It was great to have people to talk to and to feel you were part of a group of people who were fighting for the same things, and the international connection was so important because there were artists who were way ahead in using video and video installation and had the support from government for studios and equipment and you could see ‘oh look, we should have what the Dutch have’, ‘we should have the support that the Swiss or Germans have’, so it was also that people understood the potential and importance of that work, our peers and friend in Europe completely accepted that you would make videos, or completely accepted that you would have an installation of photography as your work, whereas in Ireland it was more difficult to be taken seriously if you used video, so for me those links outside Ireland with other Europe-based women-led artists groups were very important.

Legacy: Looking back, what do you think has been the legacy of IWAG/NIWAG/WAAG in the Irish/Northern Irish art production of the 90s? And what has been its immediate influence in terms of gender equality and women’s rights? Did any of the members continue to work together? What is the legacy of these women artists' advocacy groups today?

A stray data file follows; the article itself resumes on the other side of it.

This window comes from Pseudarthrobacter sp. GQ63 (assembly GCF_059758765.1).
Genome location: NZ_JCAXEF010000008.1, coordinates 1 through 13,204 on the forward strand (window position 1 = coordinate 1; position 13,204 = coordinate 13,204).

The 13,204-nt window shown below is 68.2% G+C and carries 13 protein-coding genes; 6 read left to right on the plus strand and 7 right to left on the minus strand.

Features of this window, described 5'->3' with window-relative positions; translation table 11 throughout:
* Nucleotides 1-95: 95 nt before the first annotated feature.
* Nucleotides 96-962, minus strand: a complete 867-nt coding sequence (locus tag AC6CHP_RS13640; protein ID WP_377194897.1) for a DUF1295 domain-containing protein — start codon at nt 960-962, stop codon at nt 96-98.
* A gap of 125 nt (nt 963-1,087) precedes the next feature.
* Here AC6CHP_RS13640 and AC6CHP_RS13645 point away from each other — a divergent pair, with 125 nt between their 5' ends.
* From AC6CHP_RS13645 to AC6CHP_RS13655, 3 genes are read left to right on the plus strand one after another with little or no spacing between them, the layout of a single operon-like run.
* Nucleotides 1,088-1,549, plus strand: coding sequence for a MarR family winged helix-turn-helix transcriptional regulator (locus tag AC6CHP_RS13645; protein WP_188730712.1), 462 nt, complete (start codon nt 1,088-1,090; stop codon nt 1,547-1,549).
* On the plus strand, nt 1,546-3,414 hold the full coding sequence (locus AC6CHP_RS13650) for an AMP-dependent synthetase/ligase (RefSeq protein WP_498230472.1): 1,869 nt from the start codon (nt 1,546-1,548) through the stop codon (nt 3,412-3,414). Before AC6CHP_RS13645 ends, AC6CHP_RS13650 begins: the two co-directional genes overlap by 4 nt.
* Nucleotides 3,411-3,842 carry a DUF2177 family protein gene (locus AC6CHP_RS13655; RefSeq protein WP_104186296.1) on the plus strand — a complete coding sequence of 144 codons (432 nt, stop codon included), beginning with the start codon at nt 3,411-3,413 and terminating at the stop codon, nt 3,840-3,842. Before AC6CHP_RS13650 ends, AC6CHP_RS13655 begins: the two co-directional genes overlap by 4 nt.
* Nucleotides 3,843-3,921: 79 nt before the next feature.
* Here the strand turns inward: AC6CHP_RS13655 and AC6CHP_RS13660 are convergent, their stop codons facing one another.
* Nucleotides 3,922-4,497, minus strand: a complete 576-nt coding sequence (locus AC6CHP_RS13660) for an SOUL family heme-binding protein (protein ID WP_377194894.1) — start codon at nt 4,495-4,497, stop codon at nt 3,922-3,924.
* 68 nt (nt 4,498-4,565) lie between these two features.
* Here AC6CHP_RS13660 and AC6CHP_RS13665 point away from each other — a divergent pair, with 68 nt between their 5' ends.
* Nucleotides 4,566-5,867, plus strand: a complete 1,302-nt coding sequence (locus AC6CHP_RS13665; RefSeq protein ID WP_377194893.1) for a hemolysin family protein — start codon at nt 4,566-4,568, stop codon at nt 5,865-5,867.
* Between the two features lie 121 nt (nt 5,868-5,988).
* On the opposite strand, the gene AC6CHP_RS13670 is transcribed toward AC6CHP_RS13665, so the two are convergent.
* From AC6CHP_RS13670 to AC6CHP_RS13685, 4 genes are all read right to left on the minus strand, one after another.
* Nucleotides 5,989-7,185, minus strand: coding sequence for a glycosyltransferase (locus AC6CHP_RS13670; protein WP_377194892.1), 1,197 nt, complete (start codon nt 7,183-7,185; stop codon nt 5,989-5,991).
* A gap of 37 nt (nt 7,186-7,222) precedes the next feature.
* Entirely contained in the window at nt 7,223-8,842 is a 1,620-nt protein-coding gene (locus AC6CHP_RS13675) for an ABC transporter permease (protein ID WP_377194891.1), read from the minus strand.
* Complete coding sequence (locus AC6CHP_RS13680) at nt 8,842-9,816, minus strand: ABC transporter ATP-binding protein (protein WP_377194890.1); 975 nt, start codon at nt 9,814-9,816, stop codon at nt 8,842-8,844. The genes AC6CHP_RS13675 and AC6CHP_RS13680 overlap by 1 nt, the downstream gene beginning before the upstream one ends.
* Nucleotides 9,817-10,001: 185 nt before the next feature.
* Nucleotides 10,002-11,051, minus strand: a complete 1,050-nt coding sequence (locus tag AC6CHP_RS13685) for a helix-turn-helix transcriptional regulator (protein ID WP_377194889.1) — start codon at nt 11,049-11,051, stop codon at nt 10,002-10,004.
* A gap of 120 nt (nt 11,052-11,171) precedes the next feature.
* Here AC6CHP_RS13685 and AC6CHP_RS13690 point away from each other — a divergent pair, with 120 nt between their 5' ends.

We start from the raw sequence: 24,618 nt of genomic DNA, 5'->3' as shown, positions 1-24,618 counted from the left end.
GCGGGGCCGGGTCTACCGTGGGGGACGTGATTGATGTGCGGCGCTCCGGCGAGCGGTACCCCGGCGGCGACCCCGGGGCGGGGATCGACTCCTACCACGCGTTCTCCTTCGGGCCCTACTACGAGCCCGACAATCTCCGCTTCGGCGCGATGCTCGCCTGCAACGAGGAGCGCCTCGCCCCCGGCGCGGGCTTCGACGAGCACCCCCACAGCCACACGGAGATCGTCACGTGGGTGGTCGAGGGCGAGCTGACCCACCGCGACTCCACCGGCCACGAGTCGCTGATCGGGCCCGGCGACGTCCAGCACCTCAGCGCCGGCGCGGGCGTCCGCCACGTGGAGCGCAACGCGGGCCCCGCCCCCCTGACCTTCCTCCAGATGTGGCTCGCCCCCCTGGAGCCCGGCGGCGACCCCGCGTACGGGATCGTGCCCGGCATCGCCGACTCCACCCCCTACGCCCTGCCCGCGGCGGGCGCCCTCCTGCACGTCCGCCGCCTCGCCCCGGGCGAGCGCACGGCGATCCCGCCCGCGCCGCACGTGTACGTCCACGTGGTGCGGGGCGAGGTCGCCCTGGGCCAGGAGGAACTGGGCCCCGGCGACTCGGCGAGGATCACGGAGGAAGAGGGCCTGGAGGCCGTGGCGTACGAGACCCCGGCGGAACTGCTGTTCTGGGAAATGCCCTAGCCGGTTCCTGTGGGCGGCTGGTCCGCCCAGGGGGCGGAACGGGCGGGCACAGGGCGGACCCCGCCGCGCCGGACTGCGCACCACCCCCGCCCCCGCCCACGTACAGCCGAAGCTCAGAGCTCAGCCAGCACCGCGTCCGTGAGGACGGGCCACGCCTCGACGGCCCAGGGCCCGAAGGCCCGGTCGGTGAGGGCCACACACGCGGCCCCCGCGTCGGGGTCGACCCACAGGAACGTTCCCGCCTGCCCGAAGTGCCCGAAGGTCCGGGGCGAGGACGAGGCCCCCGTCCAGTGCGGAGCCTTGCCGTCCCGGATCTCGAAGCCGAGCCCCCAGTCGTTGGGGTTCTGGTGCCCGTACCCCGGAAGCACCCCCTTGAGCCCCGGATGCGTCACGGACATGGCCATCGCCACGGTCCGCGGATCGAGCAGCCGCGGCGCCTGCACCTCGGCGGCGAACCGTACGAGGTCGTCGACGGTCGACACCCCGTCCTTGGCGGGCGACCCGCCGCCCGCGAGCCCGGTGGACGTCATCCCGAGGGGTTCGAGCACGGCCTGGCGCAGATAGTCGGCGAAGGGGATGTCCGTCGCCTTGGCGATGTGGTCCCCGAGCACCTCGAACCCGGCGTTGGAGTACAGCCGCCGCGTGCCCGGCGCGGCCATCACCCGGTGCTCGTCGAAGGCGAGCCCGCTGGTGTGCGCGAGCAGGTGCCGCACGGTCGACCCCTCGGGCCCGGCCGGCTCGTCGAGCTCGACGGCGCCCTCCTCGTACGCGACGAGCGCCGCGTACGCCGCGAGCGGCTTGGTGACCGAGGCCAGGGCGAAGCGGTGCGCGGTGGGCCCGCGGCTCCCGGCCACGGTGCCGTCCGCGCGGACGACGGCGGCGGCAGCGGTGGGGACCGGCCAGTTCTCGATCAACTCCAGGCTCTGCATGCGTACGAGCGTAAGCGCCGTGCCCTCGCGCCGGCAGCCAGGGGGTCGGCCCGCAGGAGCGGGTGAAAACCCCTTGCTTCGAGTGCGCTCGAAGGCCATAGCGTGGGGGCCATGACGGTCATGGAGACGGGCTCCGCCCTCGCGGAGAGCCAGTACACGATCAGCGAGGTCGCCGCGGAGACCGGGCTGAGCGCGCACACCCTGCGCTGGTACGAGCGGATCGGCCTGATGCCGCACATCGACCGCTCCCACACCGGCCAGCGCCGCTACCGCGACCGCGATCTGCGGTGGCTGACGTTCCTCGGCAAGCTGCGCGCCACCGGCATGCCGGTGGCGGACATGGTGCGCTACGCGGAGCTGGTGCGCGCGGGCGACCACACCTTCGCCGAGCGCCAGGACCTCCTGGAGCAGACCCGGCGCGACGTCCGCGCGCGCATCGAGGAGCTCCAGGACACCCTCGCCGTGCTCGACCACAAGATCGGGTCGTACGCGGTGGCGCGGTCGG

IWAG was a relatively small-scale project that had a short life over for a few years. It drew to a close due to members' various commitments such as work, life, family, and care responsibilities. [.] Although hard to quantify I think part of the legacy of IWAG would be the sense of confidence that some of us felt having had association with the group's activities, the confidence to take our work into places that we might not have done before, and the confidence to speak on behalf of colleagues and others.

I imagine, it would depend on perception. I mentioned before, the experience in WAG probably had an impact on Fiona's thinking. IWAG certainty had this effect for me. It gave me the courage to go into higher education and not to be afraid to think about complex issues related with identity, which is something I would have struggled to make visible, so in many ways there is a massive legacy, but one that would remain at a meta-level.

Initiatives such as IWAG were active for a short period of time, and members didn't necessarily end up working together. I think though however modest, something positive did emerge from our being acknowledged, heard and seen. We felt more confident to acknowledge the extraordinary contribution of Irish women artists both in UK and Ireland. Some friendships, networks and projects certainly grew from it.